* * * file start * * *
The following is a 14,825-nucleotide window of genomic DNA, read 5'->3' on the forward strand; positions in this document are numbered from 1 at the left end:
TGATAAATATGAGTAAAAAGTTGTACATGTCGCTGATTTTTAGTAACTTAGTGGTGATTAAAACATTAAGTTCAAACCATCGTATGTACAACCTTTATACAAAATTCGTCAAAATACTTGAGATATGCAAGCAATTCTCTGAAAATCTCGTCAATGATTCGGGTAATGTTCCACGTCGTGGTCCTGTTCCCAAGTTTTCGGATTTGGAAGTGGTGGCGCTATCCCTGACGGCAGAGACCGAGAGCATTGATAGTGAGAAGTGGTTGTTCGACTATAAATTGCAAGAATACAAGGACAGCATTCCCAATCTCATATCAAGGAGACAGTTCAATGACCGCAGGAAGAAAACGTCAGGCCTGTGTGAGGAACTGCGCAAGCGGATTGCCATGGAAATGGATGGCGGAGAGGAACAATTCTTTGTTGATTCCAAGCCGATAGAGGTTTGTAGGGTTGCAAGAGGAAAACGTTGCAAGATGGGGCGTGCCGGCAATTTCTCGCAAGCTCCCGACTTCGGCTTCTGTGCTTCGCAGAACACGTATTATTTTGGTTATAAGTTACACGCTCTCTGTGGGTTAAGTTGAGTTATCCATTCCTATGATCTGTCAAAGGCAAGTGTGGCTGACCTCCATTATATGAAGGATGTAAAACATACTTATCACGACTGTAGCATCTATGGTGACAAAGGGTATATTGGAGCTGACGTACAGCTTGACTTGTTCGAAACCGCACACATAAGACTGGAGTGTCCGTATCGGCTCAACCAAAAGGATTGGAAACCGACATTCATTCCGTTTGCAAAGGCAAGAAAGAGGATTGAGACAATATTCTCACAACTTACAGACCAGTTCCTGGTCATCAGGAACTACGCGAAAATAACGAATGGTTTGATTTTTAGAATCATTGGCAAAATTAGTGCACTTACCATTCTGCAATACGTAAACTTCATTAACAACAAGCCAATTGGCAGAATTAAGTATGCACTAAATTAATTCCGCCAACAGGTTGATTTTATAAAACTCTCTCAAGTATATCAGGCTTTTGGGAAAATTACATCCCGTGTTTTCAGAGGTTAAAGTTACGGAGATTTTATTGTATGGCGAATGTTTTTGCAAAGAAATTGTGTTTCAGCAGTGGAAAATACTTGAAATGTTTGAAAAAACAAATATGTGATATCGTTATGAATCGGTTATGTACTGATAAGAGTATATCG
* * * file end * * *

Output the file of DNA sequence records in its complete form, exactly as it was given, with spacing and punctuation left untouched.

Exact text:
The following is a 14,825-nucleotide window of genomic DNA, read 5'->3' on the forward strand; positions in this document are numbered from 1 at the left end:
TGATAAATATGAGTAAAAAGTTGTACATGTCGCTGATTTTTAGTAACTTAGTGGTGATTAAAACATTAAGTTCAAACCATCGTATGTACAACCTTTATACAAAATTCGTCAAAATACTTGAGATATGCAAGCAATTCTCTGAAAATCTCGTCAATGATTCGGGTAATGTTCCACGTCGTGGTCCTGTTCCCAAGTTTTCGGATTTGGAAGTGGTGGCGCTATCCCTGACGGCAGAGACCGAGAGCATTGATAGTGAGAAGTGGTTGTTCGACTATAAATTGCAAGAATACAAGGACAGCATTCCCAATCTCATATCAAGGAGACAGTTCAATGACCGCAGGAAGAAAACGTCAGGCCTGTGTGAGGAACTGCGCAAGCGGATTGCCATGGAAATGGATGGCGGAGAGGAACAATTCTTTGTTGATTCCAAGCCGATAGAGGTTTGTAGGGTTGCAAGAGGAAAACGTTGCAAGATGGGGCGTGCCGGCAATTTCTCGCAAGCTCCCGACTTCGGCTTCTGTGCTTCGCAGAACACGTATTATTTTGGTTATAAGTTACACGCTCTCTGTGGGTTAAGTTGAGTTATCCATTCCTATGATCTGTCAAAGGCAAGTGTGGCTGACCTCCATTATATGAAGGATGTAAAACATACTTATCACGACTGTAGCATCTATGGTGACAAAGGGTATATTGGAGCTGACGTACAGCTTGACTTGTTCGAAACCGCACACATAAGACTGGAGTGTCCGTATCGGCTCAACCAAAAGGATTGGAAACCGACATTCATTCCGTTTGCAAAGGCAAGAAAGAGGATTGAGACAATATTCTCACAACTTACAGACCAGTTCCTGGTCATCAGGAACTACGCGAAAATAACGAATGGTTTGATTTTTAGAATCATTGGCAAAATTAGTGCACTTACCATTCTGCAATACGTAAACTTCATTAACAACAAGCCAATTGGCAGAATTAAGTATGCACTAAATTAATTCCGCCAACAGGTTGATTTTATAAAACTCTCTCAAGTATATCAGGCTTTTGGGAAAATTACATCCCGTGTTTTCAGAGGTTAAAGTTACGGAGATTTTATTGTATGGCGAATGTTTTTGCAAAGAAATTGTGTTTCAGCAGTGGAAAATACTTGAAATGTTTGAAAAAACAAATATGTGATATCGTTATGAATCGGTTATGTACTGATAAGAGTATATCG